Not a day goes by wherein someone is not trying to influence your thoughts, attitudes and behaviors. It can be a company using an advertisement on the internet, television, billboard or magazine. It can be a political figure or activist in a news story, an op-ed or a Tweet. It can even be that annoying jingle you remember from watching Saturday morning cartoons as a kid that still makes you buy a certain brand of chewing gum. More dangerously, it could be propaganda or mis/dis-information intended to deceive, mislead and divide.
With the foundations of global stability being challenged by disruptive powers such as Russia and China, and rogues like North Korea and Iran, there’s scarcely been a more dangerous time to loose faith in each other and our government system. Yet, from social issues to economy and politics to defense, the U.S. struggles to deflect deliberate efforts to speed the loss of our national identity and unity. Make no mistake, “we the people” are the target in this diabolical campaign.
Over the weekend, in a dim corner of Washington D.C. and in a quiet recess of the Pentagon, a national security tragedy occurred with little notice or fanfare. On Sept. 30, the Congressional Commission to Assess the Threat of Electromagnetic Pulse to the United States of America (or EMP Commission) was shut down indefinitely. Since 2000, the EMP Commission, an unpaid team of leading scientists, engineers, and security experts has worked tirelessly to test, understand, and uncover risks posed to our nation’s civil and military infrastructure by Electromagnetic Pulse (EMP). EMP is a well known physical electromagnetic phenomena generated by a nuclear or special weapon or coronial mass ejection (CME).
The debate surrounding the extent to which America is vulnerable to both man-made or naturally occurring electromagnetic pulse (EMP) and natural geomagnetic disturbance (GMD) has become superheated. To some, the dangers these phenomena pose are believed to be existential, while others portray EMP defense advocates as mad and believe its dangers unfounded or debatable. However, Duke Energy Corp. recently became an advocate for EMP/GMD defense by releasing its plan to link multiple power stations in an effort to create resiliency for its operations and customers. What is the root of the debate? The answer, as with many emerging national security issues, is nuanced and complex.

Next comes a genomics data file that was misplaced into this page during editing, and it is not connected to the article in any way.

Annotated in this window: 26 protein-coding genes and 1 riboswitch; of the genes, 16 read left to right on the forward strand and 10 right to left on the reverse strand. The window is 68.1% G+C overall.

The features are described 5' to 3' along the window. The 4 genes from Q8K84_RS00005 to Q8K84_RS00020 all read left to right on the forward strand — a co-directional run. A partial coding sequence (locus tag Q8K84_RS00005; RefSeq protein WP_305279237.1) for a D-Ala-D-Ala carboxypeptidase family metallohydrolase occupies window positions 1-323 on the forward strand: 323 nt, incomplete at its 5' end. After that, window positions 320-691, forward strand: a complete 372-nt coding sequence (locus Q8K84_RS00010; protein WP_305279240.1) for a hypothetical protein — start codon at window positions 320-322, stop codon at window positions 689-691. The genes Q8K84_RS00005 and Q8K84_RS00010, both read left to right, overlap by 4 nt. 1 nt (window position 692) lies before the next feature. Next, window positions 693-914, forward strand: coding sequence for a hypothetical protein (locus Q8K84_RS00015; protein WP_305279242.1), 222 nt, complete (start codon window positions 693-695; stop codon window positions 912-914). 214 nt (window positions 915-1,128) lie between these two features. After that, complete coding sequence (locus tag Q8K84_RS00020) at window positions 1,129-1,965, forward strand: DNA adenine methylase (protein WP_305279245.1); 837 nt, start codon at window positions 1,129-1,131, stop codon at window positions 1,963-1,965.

Through global reach and global power, we have the ability to hold the interests of any adversary in the world at risk within minutes. But, there is one vulnerability that threatens to significantly degrade our ability to not only project power abroad, but protect our own homeland – electromagnetic pulse. The American Leadership and Policy Foundation has produced objective, vetted research that exposes the vulnerabilities of the United States’ power grid and, more specifically, the nuclear power grid and associated generation facilities. While the threats of EMP caused by a high-altitude nuclear detonation, or the similar force of massive geomagnetic disturbance event, are neither novel nor probable, they represent a real existential threat that could render useless all means of offensive and defensive actions in all domains of military operations.
Certified in Career Coaching by PARW/CC, Natascha earned a bachelor’s degree from UMASS Amherst, is an Executive Education Alumna of both Harvard Kennedy School in Leading Change, and MIT Sloan in Entrepreneurship, trained in Mediation from Harvard Law, trained in Scaling Up from Stanford Business School, an MBA graduate of Johnson & Wales, a Master’s in Leadership degree holder and currently a Doctoral Candidate (ABD) in Leadership from Northeastern University.
Michael has had extensive experience litigating accountability and integrity lawsuits in both federal and state court. Michael has challenged the delay of the employer mandate on behalf of a Florida orthodontist, challenged the Cook County Sheriff’s Office for failing to comply with its legal duties, and challenged the District of Columbia’s policy allowing Congressional employees to purchase health insurance on the “Small Business Exchange.”